The Biggest Junk Science of 2013
#1. Terrible Nature 'Documentaries'

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‹‹ #2. The Return of Cold Fusion

This year, the #1 junk science story of 2013 is a shared honor, and it belongs to Animal Planet and Discovery Channel for producing perhaps the worst -- and definitely the most misleading -- nature "documentaries" in recent memory.

The fishy fabrications started in May. Animal Planet aired "Mermaids: The New Evidence," weaving together shaky video evidence and genuine scientific theories to entertain and mislead viewers. The only clue to the documentary's fictitious nature was provided at the tail end of the program in the form of an ephemeral disclaimer.

Mermaids, of course, don't exist. No physical evidence has ever been uncovered supporting their existence. Besides, how would they defecate?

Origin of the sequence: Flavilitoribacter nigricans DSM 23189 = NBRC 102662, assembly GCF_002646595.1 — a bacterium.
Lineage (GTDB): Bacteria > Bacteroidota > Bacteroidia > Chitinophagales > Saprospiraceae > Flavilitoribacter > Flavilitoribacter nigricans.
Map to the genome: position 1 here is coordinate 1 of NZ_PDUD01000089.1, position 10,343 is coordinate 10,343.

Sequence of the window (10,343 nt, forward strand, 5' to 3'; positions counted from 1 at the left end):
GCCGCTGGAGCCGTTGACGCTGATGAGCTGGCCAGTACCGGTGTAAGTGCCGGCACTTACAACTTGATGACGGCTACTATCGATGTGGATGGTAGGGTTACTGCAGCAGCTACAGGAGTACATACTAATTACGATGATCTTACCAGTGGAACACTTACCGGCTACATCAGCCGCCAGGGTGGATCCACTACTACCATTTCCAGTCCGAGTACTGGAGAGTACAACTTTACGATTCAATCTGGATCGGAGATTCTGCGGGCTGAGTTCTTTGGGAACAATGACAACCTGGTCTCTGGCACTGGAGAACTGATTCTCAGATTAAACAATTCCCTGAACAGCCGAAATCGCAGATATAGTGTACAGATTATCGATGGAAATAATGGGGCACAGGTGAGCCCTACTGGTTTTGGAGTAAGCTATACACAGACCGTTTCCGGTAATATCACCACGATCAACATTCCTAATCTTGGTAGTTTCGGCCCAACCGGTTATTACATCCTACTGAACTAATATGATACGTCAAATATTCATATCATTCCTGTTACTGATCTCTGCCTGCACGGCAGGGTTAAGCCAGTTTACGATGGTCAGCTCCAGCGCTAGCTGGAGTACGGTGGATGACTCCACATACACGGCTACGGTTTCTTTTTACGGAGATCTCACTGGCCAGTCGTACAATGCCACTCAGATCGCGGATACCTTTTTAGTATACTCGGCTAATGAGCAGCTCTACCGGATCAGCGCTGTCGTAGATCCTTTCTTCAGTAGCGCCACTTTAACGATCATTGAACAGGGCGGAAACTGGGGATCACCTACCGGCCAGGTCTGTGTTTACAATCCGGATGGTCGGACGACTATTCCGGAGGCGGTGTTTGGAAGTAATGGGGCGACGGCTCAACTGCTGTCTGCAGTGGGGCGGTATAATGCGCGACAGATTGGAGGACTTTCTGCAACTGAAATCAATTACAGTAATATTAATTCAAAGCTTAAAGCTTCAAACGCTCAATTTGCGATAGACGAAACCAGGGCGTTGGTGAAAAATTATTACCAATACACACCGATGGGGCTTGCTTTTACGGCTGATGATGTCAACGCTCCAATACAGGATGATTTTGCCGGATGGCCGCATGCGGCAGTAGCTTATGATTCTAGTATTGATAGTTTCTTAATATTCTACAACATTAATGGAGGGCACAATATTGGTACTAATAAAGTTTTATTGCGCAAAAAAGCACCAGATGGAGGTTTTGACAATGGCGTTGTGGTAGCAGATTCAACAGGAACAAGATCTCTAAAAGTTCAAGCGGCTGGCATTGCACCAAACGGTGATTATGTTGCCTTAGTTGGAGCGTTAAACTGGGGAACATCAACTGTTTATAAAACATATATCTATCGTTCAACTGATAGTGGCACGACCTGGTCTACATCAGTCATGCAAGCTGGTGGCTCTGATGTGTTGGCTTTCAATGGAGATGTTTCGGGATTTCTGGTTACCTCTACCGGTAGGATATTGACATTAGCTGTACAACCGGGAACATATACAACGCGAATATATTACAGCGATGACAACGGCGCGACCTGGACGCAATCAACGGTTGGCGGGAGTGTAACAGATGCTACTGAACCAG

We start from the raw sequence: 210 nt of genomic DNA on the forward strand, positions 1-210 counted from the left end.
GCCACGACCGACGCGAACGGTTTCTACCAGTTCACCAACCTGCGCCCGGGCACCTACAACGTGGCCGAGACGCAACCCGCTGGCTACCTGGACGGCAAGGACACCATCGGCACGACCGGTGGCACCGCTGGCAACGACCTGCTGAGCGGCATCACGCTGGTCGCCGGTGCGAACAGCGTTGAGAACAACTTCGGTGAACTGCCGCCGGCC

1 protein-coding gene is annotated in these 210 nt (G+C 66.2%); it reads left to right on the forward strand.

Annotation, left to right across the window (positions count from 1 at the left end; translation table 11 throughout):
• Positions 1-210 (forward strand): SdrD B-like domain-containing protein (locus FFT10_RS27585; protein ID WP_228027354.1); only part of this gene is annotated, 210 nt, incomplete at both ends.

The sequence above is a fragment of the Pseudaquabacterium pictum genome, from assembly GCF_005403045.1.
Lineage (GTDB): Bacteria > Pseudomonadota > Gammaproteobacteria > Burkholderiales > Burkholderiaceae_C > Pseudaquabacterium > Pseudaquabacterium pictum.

Noticing the record ratings that Animal Planet reeled in, Discovery Channel followed up with a fictitious documentary showing that Megalodon, the 60-foot-long extinct mega shark, still exists today. Except they didn't even provide a disclaimer that it was fake!

Boatloads of complaints flowed in, none perhaps more perfectly stated than that of marine biologist Christie Wilcox, who wrote an open letter to Animal Planet:

The real science of these animals should have been more than enough to inspire Discovery Channel viewers. But it’s as if you don’t care anymore about presenting the truth or reality... And the sad part is, you are so well trusted by your audience that you actually convinced them: according to your poll, upwards of 70% of your viewing public fell for the ruse and now believes that Megalodon isn’t extinct.

Megalodon: The Monster Shark That Lives was not just a disservice to your genuinely curious audience. It was a lie. You used your reputation to deceive your viewers, and you didn’t even apologize for it.

(Image: Wikipedia)


‹‹ #2. The Return of Cold Fusion

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